Getting it Right: Answers to your burning Covid-19 questions

As the business world grapples with how to both adapt to the new normal of remote work, and simultaneously plan for how to get employees back to the office or work site once the worst of the pandemic subsides, human talent leaders understandably have a variety of questions about best practices for reopening the workplace. While the needs of different companies vary greatly depending on the nature of their business, these are the most common reopening questions we are hearing from human capital leaders around the world:

1. Do you see the option of working from home, either part or full-time, as being a necessary part of company culture that will be required in order to attract and retain top talent going forward?

Some senior business leaders were skeptical about large-scale working from home (WFH) before the pandemic started, but we have seen high levels of dedication and motivation from employees during the crisis. We anticipate increased demand for more WFH opportunities from employees in the future, and talent leaders will be expected to incorporate the practice into their business model. Because remote working can sometimes cause employees to become too task oriented, it is crucial that talent leaders continue to invest in the development of employees’ soft and collaborative skills as virtual working becomes more prevalent.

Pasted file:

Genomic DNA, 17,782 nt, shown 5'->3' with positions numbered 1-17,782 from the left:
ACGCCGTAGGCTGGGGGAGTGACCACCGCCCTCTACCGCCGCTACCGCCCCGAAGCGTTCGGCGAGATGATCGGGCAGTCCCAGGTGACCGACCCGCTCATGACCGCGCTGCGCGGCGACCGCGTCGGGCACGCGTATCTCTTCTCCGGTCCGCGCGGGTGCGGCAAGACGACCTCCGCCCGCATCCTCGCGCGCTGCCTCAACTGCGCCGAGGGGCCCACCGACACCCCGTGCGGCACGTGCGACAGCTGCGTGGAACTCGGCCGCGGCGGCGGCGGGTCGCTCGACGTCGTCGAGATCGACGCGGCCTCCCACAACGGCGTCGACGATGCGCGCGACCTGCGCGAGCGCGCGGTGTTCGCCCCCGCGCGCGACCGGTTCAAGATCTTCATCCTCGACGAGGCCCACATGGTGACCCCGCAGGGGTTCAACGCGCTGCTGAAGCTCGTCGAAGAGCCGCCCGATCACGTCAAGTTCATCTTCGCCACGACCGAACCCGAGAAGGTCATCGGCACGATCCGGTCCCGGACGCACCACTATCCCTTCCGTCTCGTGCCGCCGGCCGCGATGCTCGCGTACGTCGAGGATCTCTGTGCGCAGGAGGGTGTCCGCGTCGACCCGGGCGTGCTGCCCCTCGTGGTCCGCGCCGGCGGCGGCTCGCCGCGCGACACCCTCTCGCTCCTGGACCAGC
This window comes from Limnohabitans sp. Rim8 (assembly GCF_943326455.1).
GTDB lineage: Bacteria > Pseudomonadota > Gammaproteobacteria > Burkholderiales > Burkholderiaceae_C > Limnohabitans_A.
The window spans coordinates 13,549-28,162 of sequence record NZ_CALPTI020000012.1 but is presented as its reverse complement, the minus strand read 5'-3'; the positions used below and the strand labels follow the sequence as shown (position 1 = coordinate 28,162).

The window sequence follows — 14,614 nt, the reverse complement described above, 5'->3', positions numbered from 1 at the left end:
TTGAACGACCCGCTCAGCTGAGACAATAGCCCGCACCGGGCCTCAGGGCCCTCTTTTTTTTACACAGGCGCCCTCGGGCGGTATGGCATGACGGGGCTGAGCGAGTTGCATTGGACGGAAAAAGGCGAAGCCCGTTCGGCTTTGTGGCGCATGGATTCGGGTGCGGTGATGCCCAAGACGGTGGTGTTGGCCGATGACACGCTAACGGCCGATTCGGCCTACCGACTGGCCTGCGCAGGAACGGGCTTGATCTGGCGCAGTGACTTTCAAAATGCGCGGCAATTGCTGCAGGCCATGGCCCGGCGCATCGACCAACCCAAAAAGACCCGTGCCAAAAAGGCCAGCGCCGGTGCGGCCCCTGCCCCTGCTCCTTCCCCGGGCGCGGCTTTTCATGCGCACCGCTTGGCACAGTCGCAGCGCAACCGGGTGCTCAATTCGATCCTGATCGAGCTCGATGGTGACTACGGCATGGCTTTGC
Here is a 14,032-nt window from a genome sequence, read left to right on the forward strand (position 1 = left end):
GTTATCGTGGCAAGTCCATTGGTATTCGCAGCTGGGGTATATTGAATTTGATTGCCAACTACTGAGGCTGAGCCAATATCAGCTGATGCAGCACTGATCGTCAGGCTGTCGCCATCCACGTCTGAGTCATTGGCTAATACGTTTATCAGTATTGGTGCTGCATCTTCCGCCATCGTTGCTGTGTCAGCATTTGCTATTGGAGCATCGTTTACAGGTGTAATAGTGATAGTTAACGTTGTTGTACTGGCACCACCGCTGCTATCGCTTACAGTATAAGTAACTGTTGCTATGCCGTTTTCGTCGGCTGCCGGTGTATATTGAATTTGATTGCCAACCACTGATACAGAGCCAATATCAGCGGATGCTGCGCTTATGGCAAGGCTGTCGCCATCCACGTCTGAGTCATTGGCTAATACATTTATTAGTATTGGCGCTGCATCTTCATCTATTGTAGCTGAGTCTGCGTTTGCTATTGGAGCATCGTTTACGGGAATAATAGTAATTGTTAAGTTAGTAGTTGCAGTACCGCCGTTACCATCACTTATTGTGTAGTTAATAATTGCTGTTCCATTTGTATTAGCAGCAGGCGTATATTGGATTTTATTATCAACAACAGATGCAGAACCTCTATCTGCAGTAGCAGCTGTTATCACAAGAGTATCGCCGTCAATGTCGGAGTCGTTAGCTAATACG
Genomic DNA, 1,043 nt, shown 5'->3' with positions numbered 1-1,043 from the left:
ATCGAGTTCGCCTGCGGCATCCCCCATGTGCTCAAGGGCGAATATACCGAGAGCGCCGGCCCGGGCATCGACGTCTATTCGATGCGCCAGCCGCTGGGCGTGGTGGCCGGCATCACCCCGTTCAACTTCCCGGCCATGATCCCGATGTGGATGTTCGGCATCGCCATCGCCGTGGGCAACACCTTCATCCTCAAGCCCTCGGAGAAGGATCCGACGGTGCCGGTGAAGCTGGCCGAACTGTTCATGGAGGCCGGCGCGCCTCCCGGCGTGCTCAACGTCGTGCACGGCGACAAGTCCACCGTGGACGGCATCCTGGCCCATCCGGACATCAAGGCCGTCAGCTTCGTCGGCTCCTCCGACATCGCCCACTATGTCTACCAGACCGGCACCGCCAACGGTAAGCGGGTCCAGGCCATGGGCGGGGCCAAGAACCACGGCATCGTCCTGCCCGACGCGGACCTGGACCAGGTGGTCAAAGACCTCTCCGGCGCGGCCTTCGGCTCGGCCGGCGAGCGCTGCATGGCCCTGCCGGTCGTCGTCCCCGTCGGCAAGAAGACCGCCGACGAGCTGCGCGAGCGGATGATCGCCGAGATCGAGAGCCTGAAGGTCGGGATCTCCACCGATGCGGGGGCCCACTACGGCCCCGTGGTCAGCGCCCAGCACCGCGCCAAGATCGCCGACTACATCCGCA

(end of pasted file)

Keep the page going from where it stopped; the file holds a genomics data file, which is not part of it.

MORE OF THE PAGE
2. WFH has allowed workers to spend more time with families and less time commuting. How can organizations help employees cope with the transition back to work once workers must return to the office after months of being at home?

Businesses should consider implementing a hybrid work model, which includes some in-office work and some remote work. Considering that virtual work has not eroded productivity as initially feared, there exists an opportunity for companies to allow employees to continue to enjoy the benefits of virtual work in a way that is advantageous for both organizations and the employees who want to continue to work from home.

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3. How can we earn the trust and confidence of our employees to help them feel safe to return to the office?

When it comes to re-opening our offices, managers and executives have to lead by example. Senior leadership should be the first ones going back to the office to instill confidence in their associates that it is safe to return. Communication is also key to helping employees feel safe, and companies should also consider developing materials like short explanatory videos that illustrate the rules and procedures that have been put in place to keep the workplace clean and safe.

4. How can we ensure employee morale is kept high during the pandemic when there are so many uncertainties surrounding every aspect of life, both work and personal?

Organizations could consider issuing regular online surveys to their workforce to see how employees are feeling about their work satisfaction and work-life balance. These surveys can help talent leaders understand what areas the business can improve on or where it can offer more support. Frequent communication with staff and regular meetings where employees can ask questions of leadership can also help employees feel cared for and that their needs are being addressed. Organizational well-being specialists can also be brought in to run webinars for employees about the best methods for coping with anxiety and stress during these uncertain times.